In contrast to Africa, India is likely to be able to manage language and religious diversity and population pressure during the coming lean years. Over the last four decades, the growth of the population has halved, and now the birth-rate is just above replacement level, with 2.2 children per woman.5 At the same time, India has become the fastest-growing large economy in the world, and not only can it provide its citizens with sufficient quantities of consumer goods but it is able to raise their standard of living as well. In the region, a food crisis would affect India the least, while the country may gain a significant advantage in the upcoming years should it secure Russian oil at lower than the global price. Due to the country’s global significance, New Delhi may be able to balance its foreign policy between Russia and the West, benefiting from good relationships with both sides. If not in 2023, then in a few years, India’s population will surpass China’s, becoming the world’s most- populous nation.6 Soon it will also become the world’s third largest economy, outperforming the United Kingdom by 2025, Germany by 2027, and Japan by 2030.7
‘The real aspirations, strategy, and vision of Vladimir Putin are unknown’
For Hungary, these global developments are generally negative, as the country is on one of the main migration routes to Europe. The regional outlook is not favourable for the country either. There are acute dangers arising from the Russian invasion of Ukraine. Further escalation cannot be ruled out, with unpredictable consequences. The Hungarian community in Ukraine, Magyar sites of major religious, historical, and cultural importance, as well as Hungarian economic interests are already very negatively affected. There are no ‘good’ solutions for the war: even a complete Ukrainian victory would leave the region with serious challenges, the most important being that an unstable Russia may be unwilling or unable to deliver energy to resource-poor Central Europe. The international tensions generated by the aggression against Ukraine will remain with us for a long time. Even if the intensive phase of the Russian–Ukrainian War concludes, the continuing conflict in Ukraine will differ from the frozen conflict of the Donbass region after 2014. There is very little chance that the relative peace of 2021 will return for years to come.
The future of the Republic of Moldova is also in question, mainly due to Russian aggression, but because of other factors as well. Any infringement of the sovereignty and independence of Moldova would directly and negatively affect Hungarian interests, and such eventualities cannot be ruled out. Moldova can clearly be affected by the military conflict, but the indirect effects, especially the lack of natural gas and electricity, may also prove to be very severe.
Besides the war in Ukraine, there are several other possible crisis spots in the region. The stability of the Balkans was already shaky before the war. Bosnia–Herzegovina and Kosovo have deep internal problems. While the return of full-scale violence is unlikely in the short term, a global economic crisis could sharpen existing tensions between Serbs and Kosovars, and among Serbs, Croats, and Bosniaks.
Hungary’s security is today mainly based on its NATO membership, but we tend to forget that NATO’s strength is rooted in the commitment of the United States to Europe. Consequently, the biggest threat to Hungary’s security would be any decrease of cohesion among NATO members, particularly should the focus of the USA be significantly redirected to another continent or should Washington return to an isolationist policy. In light of the Russian–Ukrainian War, such a scenario seems less probable; nonetheless, if the crisis becomes global, especially if it involves China, attitudes and interest might change in Washington. Europe is less important for many in the US than China, for obvious and understandable reasons.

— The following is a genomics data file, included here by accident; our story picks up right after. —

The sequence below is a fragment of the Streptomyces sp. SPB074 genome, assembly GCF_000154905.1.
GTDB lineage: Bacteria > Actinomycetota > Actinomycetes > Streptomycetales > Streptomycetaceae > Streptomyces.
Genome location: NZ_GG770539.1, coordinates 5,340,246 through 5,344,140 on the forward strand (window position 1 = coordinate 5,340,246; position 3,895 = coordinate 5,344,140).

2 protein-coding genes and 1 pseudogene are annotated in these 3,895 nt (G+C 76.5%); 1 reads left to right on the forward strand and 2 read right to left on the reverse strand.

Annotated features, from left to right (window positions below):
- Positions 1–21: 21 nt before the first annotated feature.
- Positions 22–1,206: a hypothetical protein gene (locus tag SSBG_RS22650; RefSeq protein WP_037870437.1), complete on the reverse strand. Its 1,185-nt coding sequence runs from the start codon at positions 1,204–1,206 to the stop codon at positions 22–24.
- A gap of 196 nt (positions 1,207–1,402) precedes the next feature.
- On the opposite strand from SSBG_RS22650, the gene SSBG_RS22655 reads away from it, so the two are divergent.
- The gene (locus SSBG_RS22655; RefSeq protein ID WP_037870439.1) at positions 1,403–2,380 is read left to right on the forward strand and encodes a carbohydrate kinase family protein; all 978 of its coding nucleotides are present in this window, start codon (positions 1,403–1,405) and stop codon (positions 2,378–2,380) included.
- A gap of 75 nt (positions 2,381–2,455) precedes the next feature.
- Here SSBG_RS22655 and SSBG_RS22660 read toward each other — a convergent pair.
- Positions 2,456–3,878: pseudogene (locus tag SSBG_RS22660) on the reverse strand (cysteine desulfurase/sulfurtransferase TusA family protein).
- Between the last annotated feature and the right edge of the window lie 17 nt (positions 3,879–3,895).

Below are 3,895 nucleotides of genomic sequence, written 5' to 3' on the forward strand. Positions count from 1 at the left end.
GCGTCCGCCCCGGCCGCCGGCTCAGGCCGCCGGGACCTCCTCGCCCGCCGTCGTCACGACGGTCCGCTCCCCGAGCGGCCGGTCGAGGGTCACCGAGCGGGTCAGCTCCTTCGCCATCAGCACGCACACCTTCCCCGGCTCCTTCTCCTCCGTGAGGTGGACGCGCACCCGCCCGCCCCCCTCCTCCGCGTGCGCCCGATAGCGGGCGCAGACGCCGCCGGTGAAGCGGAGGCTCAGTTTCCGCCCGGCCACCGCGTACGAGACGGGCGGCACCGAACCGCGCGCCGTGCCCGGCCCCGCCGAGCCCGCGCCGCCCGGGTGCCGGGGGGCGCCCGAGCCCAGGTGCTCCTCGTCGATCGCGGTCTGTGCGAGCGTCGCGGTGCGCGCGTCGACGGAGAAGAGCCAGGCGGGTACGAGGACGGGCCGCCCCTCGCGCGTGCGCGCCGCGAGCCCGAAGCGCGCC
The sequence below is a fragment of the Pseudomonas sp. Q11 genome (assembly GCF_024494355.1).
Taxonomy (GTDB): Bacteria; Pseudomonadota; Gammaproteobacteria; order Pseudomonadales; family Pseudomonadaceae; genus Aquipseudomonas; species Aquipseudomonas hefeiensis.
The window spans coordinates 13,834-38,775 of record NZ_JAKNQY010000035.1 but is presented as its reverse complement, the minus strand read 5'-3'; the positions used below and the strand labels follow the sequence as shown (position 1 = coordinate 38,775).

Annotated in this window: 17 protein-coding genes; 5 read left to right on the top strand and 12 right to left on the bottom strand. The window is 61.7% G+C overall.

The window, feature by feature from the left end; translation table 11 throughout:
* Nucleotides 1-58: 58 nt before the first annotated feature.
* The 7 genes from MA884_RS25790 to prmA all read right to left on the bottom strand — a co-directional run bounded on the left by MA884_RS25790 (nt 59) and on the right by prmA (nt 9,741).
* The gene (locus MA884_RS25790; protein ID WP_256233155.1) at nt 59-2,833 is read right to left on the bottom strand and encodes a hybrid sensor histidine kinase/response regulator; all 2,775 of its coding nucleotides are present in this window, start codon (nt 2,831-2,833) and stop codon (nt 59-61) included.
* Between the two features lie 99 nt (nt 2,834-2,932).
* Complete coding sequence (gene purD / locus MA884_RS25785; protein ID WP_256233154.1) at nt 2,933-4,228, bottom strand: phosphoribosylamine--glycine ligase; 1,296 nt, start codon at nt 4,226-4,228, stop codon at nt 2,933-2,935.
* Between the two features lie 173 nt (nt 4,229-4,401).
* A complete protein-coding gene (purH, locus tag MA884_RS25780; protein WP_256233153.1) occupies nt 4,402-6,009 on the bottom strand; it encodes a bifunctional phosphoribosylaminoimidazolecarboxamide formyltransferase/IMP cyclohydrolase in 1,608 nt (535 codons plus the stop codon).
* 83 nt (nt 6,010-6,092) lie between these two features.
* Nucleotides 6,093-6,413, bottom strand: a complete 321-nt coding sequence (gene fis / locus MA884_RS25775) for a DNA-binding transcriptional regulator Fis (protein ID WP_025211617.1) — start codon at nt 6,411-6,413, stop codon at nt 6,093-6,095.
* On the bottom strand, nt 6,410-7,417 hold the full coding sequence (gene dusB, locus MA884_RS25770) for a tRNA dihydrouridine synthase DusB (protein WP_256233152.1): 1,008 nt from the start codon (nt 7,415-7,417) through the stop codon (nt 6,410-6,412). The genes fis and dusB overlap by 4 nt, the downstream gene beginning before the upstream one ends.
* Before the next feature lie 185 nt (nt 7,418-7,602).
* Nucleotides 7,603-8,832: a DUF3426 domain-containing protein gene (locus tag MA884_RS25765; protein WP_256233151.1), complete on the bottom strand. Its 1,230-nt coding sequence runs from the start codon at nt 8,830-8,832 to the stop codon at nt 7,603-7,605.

Even with a strong NATO and EU, Hungary will face several years of global and regional turmoil and uncertainty. This is not a possibility, it is a certainty. Besides seeking regional partners, the speeding up of the Zrínyi 2026 National Defence and Armed Forces Development Programme is also of major importance. Considering the experience drawn from the Russian–Ukrainian War, the strengthening of territorial defence forces and the modernization of their equipment is also of paramount importance. Decreasing hydrocarbon energy dependency in the shortest possible time is a Hungarian national interest, which could be achieved through expanding nuclear, solar, and geothermic power generation. Fortunately, the development of these areas has already started, but the acceleration of these projects would be of vital interest as the security environment of Hungary is less stable than at any time since 1945. The lean years are here, and we will be fortunate if there are only seven of them.
1 David Nield, ‘It’s Official: Tonga’s Volcano Was the Largest Explosive Eruption of the 21st Century’, Science Alert, https://www.sciencealert.com/tonga-s-volcanic-eruption-was-the-largest-explosion-of-the-21st-century, accessed 22 October 2022.
2 ‘TOP 10 Countries with Most Natural Resources in the World’, https://www.basicplanet.com/top-10-countries-natural-resources-world, accessed 22 October 2022.
3 Der Spiegel interview with Alexander Solzhenitsyn, ‘I Am Not Afraid of Death’, https://www.spiegel.de/international/world/spiegel-interview-with-alexander-solzhenitsyn-i-am-not-afraid-of-death-a-496211.html, accessed 26 October 2022.
4 United Nations, ‘Population 2030: Demographic Challenges and Opportunities for Sustainable Development Planning’, (New York: UN, 2015), https://www.un.org/en/development/desa/population/publications/pdf/trends/Population2030.pdf, accessed 20 October 2022.
5 ‘Fertility Rate, Total (Births per Woman)’, World Bank, https://data.worldbank.org/indicator/SP.DYN.TFRT.IN, accessed 20 October 2022.
6 ‘India’, Population Pyramid, https://www. populationpyramid.net/india/2030, accessed 10 October 2022.
7 ‘India to Become 5th Largest Economy in 2025, 3rd Largest by 2030’, The Economic Times, https://economictimes.indiatimes.com/news/economy/ indicators/india-to-become-5th-largest-economy-in-2025-3rd-largest-by-2030/articleshow/79964750. cms?from=mdr, accessed 20 October 2022.